The original two locations of Doris were both in Israel. The trio of owners sold them in 2010, then traveled to Costa Rica to open the next Doris. A change in travel schedules had them in New Orleans a couple of years ago. They found the city so engaging that they opened #4 here in mid-2013. The building–a hal-block from Jackson Square–is the former Alpine Cafe, a long-running, bohemian hangout for many mediocre decades.

Doris's beef aging room.

Doris’s beef aging room.

The restaurant is smaller than it at first seems. The main dining room is literally walled with wine from a very good list. A lot of customers like to dine on the courtyards around the back of the kitchen, which shares a tight slot with the always-full bar and a display case for the meats. A bigger beef display is behind the hostess stand. The glass walls offer an instructive display of how beef is dry-aged. The service staff is efficient and entertaining.


Doris hamburger.

Doris hamburger.

»Tomato celebration salad (four kinds of tomato, kalamata olives, lebneh, manchego cheese)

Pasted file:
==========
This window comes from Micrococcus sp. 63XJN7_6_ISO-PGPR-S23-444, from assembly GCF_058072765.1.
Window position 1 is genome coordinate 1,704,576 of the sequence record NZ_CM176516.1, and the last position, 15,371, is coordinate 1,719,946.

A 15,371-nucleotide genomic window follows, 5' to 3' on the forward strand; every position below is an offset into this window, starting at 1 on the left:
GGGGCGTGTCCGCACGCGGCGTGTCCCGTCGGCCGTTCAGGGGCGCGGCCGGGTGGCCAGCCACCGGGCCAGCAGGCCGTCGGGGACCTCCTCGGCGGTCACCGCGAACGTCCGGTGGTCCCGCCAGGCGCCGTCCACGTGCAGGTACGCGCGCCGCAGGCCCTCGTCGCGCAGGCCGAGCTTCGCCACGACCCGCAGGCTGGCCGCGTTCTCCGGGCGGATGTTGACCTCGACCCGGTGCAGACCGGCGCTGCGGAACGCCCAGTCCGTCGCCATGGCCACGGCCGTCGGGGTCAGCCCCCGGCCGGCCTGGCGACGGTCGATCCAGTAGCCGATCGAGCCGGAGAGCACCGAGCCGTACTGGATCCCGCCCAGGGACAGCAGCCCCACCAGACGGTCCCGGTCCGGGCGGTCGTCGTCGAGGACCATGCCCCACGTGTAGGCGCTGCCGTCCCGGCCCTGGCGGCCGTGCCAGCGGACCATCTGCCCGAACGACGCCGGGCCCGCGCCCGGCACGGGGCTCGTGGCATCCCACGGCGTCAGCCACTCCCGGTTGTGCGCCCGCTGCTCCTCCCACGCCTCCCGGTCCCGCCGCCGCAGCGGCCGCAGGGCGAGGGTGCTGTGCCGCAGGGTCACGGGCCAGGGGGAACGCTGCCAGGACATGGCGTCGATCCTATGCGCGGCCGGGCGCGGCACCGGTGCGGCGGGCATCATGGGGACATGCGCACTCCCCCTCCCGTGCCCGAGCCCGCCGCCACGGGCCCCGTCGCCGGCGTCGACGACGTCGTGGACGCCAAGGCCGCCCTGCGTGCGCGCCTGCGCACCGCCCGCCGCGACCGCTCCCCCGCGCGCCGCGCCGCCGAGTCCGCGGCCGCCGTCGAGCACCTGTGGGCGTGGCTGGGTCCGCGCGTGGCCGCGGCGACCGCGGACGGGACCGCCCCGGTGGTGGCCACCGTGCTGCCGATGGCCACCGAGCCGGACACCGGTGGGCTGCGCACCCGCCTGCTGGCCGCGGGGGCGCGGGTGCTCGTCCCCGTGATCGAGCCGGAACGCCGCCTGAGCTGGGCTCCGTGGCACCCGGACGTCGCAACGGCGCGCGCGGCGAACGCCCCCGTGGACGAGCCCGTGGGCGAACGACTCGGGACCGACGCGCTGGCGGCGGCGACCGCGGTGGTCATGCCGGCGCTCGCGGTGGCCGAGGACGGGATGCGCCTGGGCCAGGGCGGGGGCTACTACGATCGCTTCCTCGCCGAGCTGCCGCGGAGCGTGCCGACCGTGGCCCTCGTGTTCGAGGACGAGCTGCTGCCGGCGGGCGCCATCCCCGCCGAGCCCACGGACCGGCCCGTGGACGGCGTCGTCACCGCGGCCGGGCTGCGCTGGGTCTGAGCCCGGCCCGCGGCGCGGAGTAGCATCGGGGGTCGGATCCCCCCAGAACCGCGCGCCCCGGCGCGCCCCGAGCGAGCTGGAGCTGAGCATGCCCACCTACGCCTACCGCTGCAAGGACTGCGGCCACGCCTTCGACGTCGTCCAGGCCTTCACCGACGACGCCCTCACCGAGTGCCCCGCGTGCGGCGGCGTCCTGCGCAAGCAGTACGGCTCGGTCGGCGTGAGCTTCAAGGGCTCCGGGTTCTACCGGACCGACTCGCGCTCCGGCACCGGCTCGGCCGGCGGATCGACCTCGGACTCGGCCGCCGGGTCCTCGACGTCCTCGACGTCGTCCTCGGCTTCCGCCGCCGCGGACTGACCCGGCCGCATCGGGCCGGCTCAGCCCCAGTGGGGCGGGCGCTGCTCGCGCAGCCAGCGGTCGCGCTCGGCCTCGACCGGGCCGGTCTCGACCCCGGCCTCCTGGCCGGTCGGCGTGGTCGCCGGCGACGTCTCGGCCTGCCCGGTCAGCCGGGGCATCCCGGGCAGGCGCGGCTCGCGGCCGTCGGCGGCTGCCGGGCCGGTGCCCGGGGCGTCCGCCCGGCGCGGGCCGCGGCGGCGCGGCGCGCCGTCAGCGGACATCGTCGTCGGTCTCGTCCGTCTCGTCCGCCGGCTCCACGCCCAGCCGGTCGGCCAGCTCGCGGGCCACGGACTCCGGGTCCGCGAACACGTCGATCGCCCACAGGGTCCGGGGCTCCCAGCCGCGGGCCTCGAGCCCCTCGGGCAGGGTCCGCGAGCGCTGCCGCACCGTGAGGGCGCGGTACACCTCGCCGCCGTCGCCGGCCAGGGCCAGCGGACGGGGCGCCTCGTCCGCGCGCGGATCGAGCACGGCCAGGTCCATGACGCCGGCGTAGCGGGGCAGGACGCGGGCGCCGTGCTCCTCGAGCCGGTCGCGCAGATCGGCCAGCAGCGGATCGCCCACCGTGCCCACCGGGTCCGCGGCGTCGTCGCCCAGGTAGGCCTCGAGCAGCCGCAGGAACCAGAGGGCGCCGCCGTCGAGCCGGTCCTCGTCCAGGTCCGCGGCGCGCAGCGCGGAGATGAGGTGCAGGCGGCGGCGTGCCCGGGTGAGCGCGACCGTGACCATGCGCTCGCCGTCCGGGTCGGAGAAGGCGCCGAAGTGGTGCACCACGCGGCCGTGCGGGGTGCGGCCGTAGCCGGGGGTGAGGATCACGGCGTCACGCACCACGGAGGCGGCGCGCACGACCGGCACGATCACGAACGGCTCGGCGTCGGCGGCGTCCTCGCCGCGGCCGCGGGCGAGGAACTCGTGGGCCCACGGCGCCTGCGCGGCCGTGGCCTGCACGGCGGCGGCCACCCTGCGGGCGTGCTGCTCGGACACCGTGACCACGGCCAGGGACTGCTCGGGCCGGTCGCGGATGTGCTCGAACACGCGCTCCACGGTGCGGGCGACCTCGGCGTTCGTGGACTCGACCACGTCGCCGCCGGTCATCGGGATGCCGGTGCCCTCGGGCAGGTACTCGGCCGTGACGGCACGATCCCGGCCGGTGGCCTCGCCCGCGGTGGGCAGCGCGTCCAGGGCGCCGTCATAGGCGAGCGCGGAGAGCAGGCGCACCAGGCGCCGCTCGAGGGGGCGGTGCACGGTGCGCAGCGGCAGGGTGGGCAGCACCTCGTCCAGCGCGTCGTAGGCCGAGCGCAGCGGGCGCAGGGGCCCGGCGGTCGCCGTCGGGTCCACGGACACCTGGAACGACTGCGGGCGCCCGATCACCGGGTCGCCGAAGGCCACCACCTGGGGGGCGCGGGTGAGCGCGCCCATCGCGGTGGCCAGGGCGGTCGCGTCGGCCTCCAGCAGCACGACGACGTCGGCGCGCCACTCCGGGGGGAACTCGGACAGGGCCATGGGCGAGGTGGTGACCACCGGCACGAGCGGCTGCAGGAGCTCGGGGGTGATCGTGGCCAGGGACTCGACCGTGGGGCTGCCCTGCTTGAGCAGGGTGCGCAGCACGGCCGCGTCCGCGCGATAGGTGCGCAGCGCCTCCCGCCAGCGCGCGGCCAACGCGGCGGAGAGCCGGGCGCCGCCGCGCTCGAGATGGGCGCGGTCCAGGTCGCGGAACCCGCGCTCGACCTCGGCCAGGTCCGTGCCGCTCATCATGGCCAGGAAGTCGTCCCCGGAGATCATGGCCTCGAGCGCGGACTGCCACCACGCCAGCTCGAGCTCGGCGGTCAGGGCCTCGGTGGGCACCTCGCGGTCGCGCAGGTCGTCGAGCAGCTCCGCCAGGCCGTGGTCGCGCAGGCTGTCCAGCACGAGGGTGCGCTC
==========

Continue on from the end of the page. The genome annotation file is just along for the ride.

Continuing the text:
Grilled artichoke salad, tzatziki, sun-dried tomatoes, black garlic
»Beet root supreme, cheese-walnut filling, crème
fraîche, mascarpone
Endive salad, fennel, carrots, shallots, walnuts, asparagus
»Sweetbreads, demi-glace, roasted poblano peppers, truffle oil
Tuna tartare, ginger, tobiko, sea beans, avocado, soy pearls
»Lamb chops, chickpeas, tahini-yogurt salad
Calamari salad, smoked eggplant cream, saffron potatoes, squid ink
Beef carpaccio, Parmigiana Reggiano, balsamic, arugula, jalapeno
Charred baladi eggplant, tahini, tomato, pine nuts
»Chateaubriand tartare, smoked paprika, shallots, capers, Dijon
mustard, quail yolk
Green salad, pomegranate seeds, kataifa, Parmigiana
Yellowfin tuna, cauliflower truffle cream, seasonal vegetables,
Fresh Gulf fish, semolina and herb crusted, beet gratin
Pan-glazed chicken, mushrooms, bacon, polenta, orange zest
»Veal cheeks braised in red wine, root vegetables, truffled
polenta, mushrooms
»”Falls off the bone” shpondra (short ribs, cooked 24 hours)
Doris burger, Gorgonzola, smoked gouda, mushrooms, caramelized onion, black garlic, garlic aioli, truffle fries
Bone-in Ribeye, cap off
»Ribeye aged 21-31 days
»»Bone-New York strip aged 21-31 days
Tenderloin 8-12 oz.
»Porterhouse 32 oz.
Butcher’s cut
Classified cut
Halvah sundae
Chocolate pots de creme
»Panna cotta
Fresh berries with kataifa